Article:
Book Review

Essayist Sven Birkerts does not have a cell phone. He explains: “Not having a cell phone—rather, persisting in not having one—is perverse.” While acknowledging that his last stand is “stupid,” he believes that staying tied to a landline provides him with a unique view of how technology has transformed us. For one, it enables him to see that over a short period the “margin of acceptable response time began to shrink and it has not stopped shrinking.” With cell phones and related devices, we are no longer able to effectively hide, and this impacts our worldview. He explains: “The implication is that by making ourselves porous to communication . . . we are divesting ourselves of aura, or singularity, or, even better, mystery.”

Birkerts writes particularly insightful essays about the multiple ways ongoing technological changes in our culture narrow our sense of aura, singularity, and mystery. In Changing the Subject, he examines technology with a sizable dose of skepticism and outright dread. For him, every step into the technological unknown—iPhones, GPS devices, Google searches, Tweets—is fraught with dangers that few of us examine.

Simply put, Birkerts believes that our cell phones, texts, emails, and Skypes are changing our perception of reality in ways of which we are unaware. He says: “With scarcely a double take, we are wading into the ever-augmented stream of the new.” Our easily accessible devices have placed the “essential human premise of context . . . under siege.” Our on-line, electronically connected lives have weakened “the specific gravity of things.” Birkerts argues that we are so connected to a filtered sense of reality via cell phones, text, email, Facebook, and Twitter that we are relinquishing our direct relationship to the world. In the process, our special sense of self and the mystery of our encounter with both the world and with the unfolding of our lives are becoming less concrete and more ephemeral.

With the persistent pace of change and the constant updating of devices and software, Birkerts feels constantly outdated, and “the upshot is that we can never, any of us, catch a breath and feel that we are where we should be—current. To live in a technocracy is to live with a perpetual sense of being in arrears.” We have problems living in the moment because that moment is always being shifted by the built-in obsolescence of our devices.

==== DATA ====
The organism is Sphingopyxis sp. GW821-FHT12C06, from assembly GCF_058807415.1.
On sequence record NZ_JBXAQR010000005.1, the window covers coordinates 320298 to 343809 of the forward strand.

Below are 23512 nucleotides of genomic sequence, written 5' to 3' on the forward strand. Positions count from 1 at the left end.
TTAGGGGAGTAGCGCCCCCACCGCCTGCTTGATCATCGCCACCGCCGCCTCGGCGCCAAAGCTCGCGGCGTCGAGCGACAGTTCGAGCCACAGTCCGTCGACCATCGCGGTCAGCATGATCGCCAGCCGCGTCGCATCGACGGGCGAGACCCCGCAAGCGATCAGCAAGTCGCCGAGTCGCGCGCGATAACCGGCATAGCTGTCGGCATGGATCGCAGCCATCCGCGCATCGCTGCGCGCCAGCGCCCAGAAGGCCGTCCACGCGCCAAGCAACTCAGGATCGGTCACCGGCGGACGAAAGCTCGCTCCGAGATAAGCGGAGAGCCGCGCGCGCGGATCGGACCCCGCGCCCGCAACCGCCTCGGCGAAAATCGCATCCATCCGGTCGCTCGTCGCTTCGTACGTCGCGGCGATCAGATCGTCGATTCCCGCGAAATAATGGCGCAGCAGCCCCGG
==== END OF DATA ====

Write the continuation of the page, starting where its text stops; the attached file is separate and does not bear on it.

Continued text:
We are also inundated by information literally at our fingertips. If we need to find a good restaurant on a certain street or remember the capital of Missouri, the answer is in our hand.  Birkerts warns that “our data is wound around us like a weightless and transparent wrap,” and its pull and allure are nearly irresistible because “it is hard to push against the grain of ease.” But this access, “the new dispensation—near perfect retrievability—reorients us, not so subtly altering our expectations and our way of encountering reality.” We expect to receive from data simple, direct answers to the world’s complexities. But the world is more complex than virtual data. There are no easy answers to life’s most pressing questions, as much as we would like our technologies to tell us otherwise.

Yet another victim of the information age, according to Birkerts, is individual authorship. The very democratization of the internet has threatened, if not destroyed, the expert author.  Birkerts explains: “Some of the big changes taking place in our new digital order are clearly identified. . . . Expertise, authorship, individual creativity: out. Team collaborations, Wikipedia: in.” Wikipedia, not the Encyclopedia Britannica, has become the major source of information on the internet. Written by any user, regardless of his or her credentials, this internet collaboration illustrates the dangerous acceleration of a less-qualified authorship. Birkerts fears our world is becoming falsely egalitarian as the role of professional expertise is discarded in favor of easy consensus.

This ties in with another issue that concerns Birkerts: “Our universities have in a matter of decades become credentialing centers, career-path sluices. The serious study of anything off-grid—philosophy, literature, the arts—is a joke. The transformation is deep, and a whole generation of people is suffering the angst of its future, worrying about its viability.”

For Birkerts, an individual’s engagement with art, especially printed books, is the royal road to connection. During the act of reading, our attention is wholly on the book. The accomplished author wholly pulls us into the book’s world to the exclusion of all distractions. Our devices and technologies, with their quick answers and easy accessibility, scatter our attention and keep us constantly skimming on the surface. Unlike a tweet, a great novel penetrates and re-creates reality.

Birkerts’s very successful essays have an informal, almost apologetic tone. He is not afraid to use the first person voice to express his great unease with the direction of our culture. He displays his personal failures and peccadillos without scruple. Yet behind this fragile, at times fraught, voice is a keenly analytic mind, careful in his investigations, writing in precise and measured prose about the topics that affect him so viscerally. The greatest marker of Birkerts’s achievement is his ability to transform his own inner unease about the role of technology in his life into a set of concerns that has the broader capacity to impact us all.

About the Reviewer

Eric Maroney has published two books of nonfiction and numerous short stories. He has an MA in philosophy from Boston University. He lives in Ithaca, New York, with his wife and two children and is currently at work on a book on Jewish religious recluses, a novel and short stories.